"Gentlemen!" A tall officer with two stripes on his shoulder bars called us to attention. "You are now to be divided into two groups, the sheep on one hand and the goats on the other." He smiled, and we, relieved, laughed but nervously nevertheless. Many of us had feared for a moment that he was earnest, that the sheep were to stay and the goats depart, and were worried for ourselves. "That is only figuratively, of course," he added. "It may be, later in the year, that any number of you will think you are the goats for having chosen wrong! But what I mean to say is that half of you must study French and half Spanish. All other subjects will be the same for all of you, but the language you take is elective. You have five minutes to decide. Those who want French step to the left side of the room; those who want Spanish, to the right. The Spanish students will be assigned to the First and Third Battalions; the French, to the Second and Fourth."

As simple as that are some decisions in life. Five minutes to decide who will be your friends, who will be the companions to influence you, who are the boys with whom you will live and intermingle and build your character for four years. It is true, of course, that every midshipman has, before the four years are finished, a wide acquaintance throughout the four battalions of the regiment, yet primarily he lives within his own battalion and even within his company. He eats, drills, attends formation,  p1519 recites, and competes with men of his own battalion. So much of the day is taken up with these and so little left for recreation that fundamentally he becomes more a part of his battalion, if possible, than of the regiment of midshipmen, itself. However, few of us understood the importance of the moment; few of us could have chosen any better if we had, for none knew who would make up his battalion. Most decided upon past experience in either of the two languages, which was wise. Many decided because they thought Spanish was easier, which was wise too, perhaps. But it added a complication.

"Here! here! The officer was laughing. The division had been made and two‑thirds had selected Spanish. Only a small group huddled on the French side. "No, you can't get away with this. You all want to take Spanish because you think it is easier. I did too." The confession pleased us. "But I found out my error."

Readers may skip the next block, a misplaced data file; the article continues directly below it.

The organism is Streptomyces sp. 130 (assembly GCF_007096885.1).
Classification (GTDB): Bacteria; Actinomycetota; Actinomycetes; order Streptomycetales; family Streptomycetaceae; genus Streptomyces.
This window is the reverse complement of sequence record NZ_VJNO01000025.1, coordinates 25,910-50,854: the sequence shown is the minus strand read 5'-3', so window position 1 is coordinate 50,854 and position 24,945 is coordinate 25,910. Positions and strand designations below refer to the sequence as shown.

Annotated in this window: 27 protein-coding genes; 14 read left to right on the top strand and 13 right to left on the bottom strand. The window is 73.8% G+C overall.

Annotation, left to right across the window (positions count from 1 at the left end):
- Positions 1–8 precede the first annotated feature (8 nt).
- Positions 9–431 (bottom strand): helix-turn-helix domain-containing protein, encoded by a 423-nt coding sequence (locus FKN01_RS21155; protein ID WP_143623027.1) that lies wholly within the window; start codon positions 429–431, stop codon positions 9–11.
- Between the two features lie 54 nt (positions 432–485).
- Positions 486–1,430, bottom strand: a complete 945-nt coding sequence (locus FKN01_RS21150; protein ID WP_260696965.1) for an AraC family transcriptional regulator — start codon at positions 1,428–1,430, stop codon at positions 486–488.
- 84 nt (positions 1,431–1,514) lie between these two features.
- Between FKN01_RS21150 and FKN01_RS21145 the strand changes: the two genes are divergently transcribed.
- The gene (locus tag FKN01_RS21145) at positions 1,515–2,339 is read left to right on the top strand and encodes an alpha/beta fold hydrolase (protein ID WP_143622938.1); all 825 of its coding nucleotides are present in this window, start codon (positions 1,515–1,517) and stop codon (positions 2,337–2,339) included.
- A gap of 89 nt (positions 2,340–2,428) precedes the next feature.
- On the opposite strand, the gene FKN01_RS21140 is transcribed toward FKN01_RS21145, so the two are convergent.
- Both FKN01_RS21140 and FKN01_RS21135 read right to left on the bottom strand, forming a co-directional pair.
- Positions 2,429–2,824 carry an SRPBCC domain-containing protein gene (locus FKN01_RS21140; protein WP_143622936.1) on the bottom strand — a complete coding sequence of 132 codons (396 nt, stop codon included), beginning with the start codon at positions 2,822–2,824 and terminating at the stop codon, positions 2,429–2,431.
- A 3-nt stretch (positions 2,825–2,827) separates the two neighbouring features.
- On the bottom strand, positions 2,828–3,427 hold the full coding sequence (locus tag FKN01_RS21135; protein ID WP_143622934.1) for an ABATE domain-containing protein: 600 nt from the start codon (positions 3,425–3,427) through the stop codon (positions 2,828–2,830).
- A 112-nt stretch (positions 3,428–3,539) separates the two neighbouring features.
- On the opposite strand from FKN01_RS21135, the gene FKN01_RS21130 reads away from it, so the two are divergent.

When we had finished laughing, he picked out the shamefaced ones who had studied French and wanted no more of it; so that, finally, the sides were about equal in number.

"Now," said he, "you are to be assigned rooms. There will be two to a room. You may choose your roommate. My only advice is, pick one with a little nose, he doesn't snore as loudly."

Thus it came about that the last two of us on the French side found ourselves as roommates. Everybody else seemed to know somebody. We alone were utter strangers.

"Shall we try it together?" I asked.

"I'd be glad to," he said in a long, winding drawl that had come all the way from the grasslands of Kentucky. When he grows old, he will be, no doubt, a colonel. Even when we first met at the Academy, he was spare and sallow with dark, brilliant eyes and a thin, peaked face which,  p1520 with his body, had probably been written small by the immense surname he bore — it had in it almost half the letters of the alphabet.

Not all the new class, which in my case was over 800, are admitted the same day. There were probably 50 or 60 of us newcomers that morning. As registration had started early in the week, we swelled the total to about 200. Those who had come the preceding three days, of course, were old hands. What they didn't know about the Academy they made up in impressiveness, as we would be doing on the morrow!